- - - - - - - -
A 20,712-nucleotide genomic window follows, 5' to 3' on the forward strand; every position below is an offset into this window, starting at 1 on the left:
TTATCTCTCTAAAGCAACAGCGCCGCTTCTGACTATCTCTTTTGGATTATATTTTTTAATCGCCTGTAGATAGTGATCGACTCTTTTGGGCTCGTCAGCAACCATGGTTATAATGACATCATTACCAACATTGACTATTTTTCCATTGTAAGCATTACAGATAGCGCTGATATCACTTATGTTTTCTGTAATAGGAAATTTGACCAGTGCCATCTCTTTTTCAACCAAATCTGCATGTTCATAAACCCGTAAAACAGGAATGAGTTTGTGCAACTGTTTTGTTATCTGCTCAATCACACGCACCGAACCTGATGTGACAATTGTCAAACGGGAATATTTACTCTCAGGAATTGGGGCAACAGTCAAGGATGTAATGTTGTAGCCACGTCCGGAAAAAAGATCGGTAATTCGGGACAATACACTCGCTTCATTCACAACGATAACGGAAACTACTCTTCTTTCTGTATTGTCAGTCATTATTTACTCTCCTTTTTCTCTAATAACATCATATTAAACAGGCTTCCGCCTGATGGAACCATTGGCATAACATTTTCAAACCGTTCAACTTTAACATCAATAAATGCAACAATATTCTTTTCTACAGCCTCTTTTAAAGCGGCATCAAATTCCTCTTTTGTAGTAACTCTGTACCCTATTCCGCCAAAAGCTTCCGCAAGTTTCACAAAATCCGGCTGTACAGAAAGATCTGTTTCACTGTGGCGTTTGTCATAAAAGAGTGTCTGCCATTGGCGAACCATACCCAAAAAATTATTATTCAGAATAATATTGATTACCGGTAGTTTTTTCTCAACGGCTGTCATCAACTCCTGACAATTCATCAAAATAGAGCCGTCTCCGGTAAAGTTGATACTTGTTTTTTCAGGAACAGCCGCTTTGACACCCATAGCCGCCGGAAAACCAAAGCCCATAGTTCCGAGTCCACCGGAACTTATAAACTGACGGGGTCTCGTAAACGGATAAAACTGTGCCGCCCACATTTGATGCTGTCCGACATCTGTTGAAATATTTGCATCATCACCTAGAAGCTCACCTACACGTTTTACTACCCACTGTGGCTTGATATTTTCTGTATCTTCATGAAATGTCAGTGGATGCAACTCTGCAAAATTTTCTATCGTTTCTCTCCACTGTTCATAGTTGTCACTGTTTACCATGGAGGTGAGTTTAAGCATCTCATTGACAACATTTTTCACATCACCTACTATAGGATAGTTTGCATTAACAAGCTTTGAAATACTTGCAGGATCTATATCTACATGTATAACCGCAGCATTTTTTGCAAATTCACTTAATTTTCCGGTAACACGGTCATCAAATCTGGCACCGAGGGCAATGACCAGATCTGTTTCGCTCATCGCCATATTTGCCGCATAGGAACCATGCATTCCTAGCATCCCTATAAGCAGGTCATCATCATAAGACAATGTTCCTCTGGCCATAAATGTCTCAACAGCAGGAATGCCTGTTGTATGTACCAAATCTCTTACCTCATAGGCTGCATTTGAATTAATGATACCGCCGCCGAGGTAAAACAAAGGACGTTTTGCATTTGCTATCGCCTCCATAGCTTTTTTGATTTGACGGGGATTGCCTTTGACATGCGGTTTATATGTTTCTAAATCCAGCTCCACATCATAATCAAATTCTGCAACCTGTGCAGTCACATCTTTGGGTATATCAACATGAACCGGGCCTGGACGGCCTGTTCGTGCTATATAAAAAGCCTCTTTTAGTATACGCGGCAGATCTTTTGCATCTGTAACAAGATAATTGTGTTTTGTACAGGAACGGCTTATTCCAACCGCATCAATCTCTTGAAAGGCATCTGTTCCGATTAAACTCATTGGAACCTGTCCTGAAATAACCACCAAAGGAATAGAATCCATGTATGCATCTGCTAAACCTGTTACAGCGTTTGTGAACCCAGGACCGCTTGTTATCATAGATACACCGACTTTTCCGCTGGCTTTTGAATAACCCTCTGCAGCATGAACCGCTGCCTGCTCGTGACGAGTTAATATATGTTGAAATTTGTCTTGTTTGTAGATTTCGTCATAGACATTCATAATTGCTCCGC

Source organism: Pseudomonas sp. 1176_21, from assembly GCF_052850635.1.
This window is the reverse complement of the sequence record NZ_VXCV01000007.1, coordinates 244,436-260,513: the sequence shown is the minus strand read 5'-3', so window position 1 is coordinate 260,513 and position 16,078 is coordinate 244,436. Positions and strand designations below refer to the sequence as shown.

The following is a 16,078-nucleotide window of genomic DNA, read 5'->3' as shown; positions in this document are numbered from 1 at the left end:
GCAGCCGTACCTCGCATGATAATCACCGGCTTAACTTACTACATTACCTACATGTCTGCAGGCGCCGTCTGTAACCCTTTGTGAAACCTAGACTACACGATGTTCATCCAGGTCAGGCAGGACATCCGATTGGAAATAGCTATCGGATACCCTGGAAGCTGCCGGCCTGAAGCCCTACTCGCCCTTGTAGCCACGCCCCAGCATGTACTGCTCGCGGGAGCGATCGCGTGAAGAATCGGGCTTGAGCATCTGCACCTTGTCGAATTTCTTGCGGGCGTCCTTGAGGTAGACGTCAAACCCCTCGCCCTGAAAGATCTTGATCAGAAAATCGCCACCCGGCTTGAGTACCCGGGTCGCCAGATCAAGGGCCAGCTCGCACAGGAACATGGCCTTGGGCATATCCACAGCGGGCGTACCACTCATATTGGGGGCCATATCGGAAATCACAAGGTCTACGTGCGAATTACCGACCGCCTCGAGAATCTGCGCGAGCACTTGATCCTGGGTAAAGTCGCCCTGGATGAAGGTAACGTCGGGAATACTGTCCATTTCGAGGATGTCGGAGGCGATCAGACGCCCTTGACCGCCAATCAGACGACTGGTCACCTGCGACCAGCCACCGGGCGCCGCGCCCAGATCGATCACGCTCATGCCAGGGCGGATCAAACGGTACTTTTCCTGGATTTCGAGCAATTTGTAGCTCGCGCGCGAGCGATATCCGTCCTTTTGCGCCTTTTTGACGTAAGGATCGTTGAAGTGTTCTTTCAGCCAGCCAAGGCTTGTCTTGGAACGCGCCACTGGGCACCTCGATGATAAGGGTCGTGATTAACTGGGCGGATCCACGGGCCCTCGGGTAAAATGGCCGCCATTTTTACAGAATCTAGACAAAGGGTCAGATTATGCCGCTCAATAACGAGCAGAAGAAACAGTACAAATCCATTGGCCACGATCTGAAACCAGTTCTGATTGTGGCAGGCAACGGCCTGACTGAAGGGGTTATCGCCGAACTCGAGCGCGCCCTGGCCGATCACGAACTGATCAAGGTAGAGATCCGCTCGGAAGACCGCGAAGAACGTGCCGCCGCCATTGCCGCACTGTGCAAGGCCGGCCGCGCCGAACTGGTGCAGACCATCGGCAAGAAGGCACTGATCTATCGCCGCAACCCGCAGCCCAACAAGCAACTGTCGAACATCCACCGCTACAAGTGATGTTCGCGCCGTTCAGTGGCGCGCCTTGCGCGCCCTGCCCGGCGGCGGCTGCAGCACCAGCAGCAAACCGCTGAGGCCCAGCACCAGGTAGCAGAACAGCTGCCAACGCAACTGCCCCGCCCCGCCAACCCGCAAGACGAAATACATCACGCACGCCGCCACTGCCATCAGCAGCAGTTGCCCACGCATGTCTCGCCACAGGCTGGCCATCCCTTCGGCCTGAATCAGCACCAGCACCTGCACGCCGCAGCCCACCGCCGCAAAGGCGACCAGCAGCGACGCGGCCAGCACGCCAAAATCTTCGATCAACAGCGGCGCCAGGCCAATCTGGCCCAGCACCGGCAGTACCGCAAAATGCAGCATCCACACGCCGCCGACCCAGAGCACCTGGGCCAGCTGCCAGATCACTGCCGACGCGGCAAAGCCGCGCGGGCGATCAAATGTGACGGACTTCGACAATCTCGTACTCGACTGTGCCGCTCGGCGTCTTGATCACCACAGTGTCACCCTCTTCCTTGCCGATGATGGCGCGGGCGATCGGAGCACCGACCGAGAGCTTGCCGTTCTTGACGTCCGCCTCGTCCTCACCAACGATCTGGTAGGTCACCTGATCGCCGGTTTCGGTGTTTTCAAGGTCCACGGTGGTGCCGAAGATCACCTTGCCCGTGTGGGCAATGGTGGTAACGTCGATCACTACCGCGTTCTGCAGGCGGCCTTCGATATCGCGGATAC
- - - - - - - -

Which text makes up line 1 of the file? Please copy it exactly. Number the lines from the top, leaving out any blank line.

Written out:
A 20,712-nucleotide genomic window follows, 5' to 3' on the forward strand; every position below is an offset into this window, starting at 1 on the left: